S&P 500, on Thursday, ended in the green again after the weekly jobless claims hit an eight-month high of 251,000.
How does that fit into the macro picture?
In comparison, the Dow Jones estimate was for 240,000 only. Now, unemployment tends to relate inversely with inflation. Last week’s number, therefore, might add to the broader narrative that the inflation has indeed peaked.
If so, bulls would argue the U.S. central might turn less hawkish in the coming months, creating room for the start of the new bull market.
Who’s not buying the whole narrative, however, is Lisa Shalett. She’s the Chief Investment Officer at Morgan Stanley Wealth Management.
A lot of the stocks in the S&P 500 have not fully priced in a [recession]. So, the recent bear market rally may be a bit premature given the outlook for growth continues to look pressured moving forward.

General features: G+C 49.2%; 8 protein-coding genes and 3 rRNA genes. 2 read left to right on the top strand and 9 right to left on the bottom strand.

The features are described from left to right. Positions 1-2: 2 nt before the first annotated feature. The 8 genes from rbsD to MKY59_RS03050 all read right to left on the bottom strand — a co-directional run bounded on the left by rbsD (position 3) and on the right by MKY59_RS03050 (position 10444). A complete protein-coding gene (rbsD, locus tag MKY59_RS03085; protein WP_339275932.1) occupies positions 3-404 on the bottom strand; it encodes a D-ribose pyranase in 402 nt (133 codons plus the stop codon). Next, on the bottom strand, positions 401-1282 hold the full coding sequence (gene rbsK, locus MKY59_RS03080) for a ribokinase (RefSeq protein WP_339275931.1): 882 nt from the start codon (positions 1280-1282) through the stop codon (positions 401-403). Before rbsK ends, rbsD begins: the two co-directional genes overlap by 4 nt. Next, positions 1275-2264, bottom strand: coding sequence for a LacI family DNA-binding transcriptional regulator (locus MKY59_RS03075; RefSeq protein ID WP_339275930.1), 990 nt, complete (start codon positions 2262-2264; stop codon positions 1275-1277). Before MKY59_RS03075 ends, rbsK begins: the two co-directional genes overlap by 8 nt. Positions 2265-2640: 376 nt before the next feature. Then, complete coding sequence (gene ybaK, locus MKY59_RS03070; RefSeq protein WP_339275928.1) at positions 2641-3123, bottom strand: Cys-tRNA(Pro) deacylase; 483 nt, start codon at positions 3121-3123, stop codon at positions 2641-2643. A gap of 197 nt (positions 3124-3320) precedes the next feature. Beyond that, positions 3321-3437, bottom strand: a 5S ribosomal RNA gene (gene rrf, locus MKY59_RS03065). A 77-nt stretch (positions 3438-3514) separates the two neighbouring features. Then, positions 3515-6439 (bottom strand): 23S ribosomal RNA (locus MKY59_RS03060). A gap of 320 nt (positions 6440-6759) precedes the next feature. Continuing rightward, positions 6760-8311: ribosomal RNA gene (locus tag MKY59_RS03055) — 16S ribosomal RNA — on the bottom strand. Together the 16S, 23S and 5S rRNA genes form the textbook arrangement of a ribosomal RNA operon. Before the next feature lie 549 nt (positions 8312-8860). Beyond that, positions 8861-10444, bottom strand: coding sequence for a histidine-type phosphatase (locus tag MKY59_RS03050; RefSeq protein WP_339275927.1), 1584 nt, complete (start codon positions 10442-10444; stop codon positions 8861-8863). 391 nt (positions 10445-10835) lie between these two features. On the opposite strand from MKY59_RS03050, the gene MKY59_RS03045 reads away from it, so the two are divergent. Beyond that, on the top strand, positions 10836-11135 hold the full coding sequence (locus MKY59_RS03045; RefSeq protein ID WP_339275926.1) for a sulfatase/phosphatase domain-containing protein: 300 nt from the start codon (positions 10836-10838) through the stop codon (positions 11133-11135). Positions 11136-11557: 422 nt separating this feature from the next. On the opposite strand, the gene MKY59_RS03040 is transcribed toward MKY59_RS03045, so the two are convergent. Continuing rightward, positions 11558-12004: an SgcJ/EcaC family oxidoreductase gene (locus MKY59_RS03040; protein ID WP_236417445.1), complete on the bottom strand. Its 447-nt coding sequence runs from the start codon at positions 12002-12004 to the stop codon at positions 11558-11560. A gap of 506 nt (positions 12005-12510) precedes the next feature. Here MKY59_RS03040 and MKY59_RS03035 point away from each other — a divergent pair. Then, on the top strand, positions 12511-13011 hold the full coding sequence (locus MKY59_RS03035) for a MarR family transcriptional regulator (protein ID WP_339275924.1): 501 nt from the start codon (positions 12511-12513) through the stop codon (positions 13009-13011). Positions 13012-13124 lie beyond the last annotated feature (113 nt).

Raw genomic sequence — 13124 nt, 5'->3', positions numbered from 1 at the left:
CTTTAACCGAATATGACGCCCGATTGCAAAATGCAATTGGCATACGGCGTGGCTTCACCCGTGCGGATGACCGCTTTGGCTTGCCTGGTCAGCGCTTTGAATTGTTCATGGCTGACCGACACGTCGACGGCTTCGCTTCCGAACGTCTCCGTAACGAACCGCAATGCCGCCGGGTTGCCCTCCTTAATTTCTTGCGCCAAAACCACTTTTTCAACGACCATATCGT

Fed unlikely to turn less hawkish anytime soon
More importantly, she said this morning on CNBC’s “Squawk on the Street”, peak inflation does not automatically translate to a less hawkish Fed, especially when the CPI stands at a decades-high of 9.10%.
If we have 0% on headline CPI for the next eight months, arithmetically, it’ll still be at 5.0%. Wages in the U.S. are also growing at 5.0% YoY. So, just neutralising inflation on average consumer will take a while.
Therefore, considering the massive slot between inflation and the Federal Funds rate, she added, it’s only “wishful” to assume the central bank would choose to go easy on the interest rates anytime soon.
Shalett sees between 5.0% and 15% downside in the benchmark index by the end of 2022.
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